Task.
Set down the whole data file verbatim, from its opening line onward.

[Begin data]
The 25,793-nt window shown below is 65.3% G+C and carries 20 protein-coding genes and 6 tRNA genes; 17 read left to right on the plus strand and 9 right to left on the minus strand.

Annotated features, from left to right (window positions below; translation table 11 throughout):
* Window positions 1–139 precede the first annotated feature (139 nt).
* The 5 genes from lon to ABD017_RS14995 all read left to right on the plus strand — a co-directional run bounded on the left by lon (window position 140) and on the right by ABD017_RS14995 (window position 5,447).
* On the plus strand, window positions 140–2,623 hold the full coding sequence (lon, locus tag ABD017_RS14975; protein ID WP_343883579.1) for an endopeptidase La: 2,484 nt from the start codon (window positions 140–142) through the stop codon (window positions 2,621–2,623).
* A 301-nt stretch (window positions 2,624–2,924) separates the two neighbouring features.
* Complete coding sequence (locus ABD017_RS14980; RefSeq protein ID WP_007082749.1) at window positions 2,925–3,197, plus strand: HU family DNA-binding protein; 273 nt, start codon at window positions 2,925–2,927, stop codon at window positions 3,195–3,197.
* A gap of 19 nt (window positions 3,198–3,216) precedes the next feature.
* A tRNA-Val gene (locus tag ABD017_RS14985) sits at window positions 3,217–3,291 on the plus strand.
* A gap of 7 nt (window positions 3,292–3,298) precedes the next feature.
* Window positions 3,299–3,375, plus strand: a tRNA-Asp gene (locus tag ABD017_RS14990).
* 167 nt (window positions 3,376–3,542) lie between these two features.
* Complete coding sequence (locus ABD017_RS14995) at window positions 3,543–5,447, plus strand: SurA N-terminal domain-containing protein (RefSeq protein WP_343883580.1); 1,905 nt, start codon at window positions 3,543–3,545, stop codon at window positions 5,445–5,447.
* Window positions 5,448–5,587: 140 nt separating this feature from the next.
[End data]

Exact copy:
The 25,793-nt window shown below is 65.3% G+C and carries 20 protein-coding genes and 6 tRNA genes; 17 read left to right on the plus strand and 9 right to left on the minus strand.

Annotated features, from left to right (window positions below; translation table 11 throughout):
* Window positions 1–139 precede the first annotated feature (139 nt).
* The 5 genes from lon to ABD017_RS14995 all read left to right on the plus strand — a co-directional run bounded on the left by lon (window position 140) and on the right by ABD017_RS14995 (window position 5,447).
* On the plus strand, window positions 140–2,623 hold the full coding sequence (lon, locus tag ABD017_RS14975; protein ID WP_343883579.1) for an endopeptidase La: 2,484 nt from the start codon (window positions 140–142) through the stop codon (window positions 2,621–2,623).
* A 301-nt stretch (window positions 2,624–2,924) separates the two neighbouring features.
* Complete coding sequence (locus ABD017_RS14980; RefSeq protein ID WP_007082749.1) at window positions 2,925–3,197, plus strand: HU family DNA-binding protein; 273 nt, start codon at window positions 2,925–2,927, stop codon at window positions 3,195–3,197.
* A gap of 19 nt (window positions 3,198–3,216) precedes the next feature.
* A tRNA-Val gene (locus tag ABD017_RS14985) sits at window positions 3,217–3,291 on the plus strand.
* A gap of 7 nt (window positions 3,292–3,298) precedes the next feature.
* Window positions 3,299–3,375, plus strand: a tRNA-Asp gene (locus tag ABD017_RS14990).
* 167 nt (window positions 3,376–3,542) lie between these two features.
* Complete coding sequence (locus ABD017_RS14995) at window positions 3,543–5,447, plus strand: SurA N-terminal domain-containing protein (RefSeq protein WP_343883580.1); 1,905 nt, start codon at window positions 3,543–3,545, stop codon at window positions 5,445–5,447.
* Window positions 5,448–5,587: 140 nt separating this feature from the next.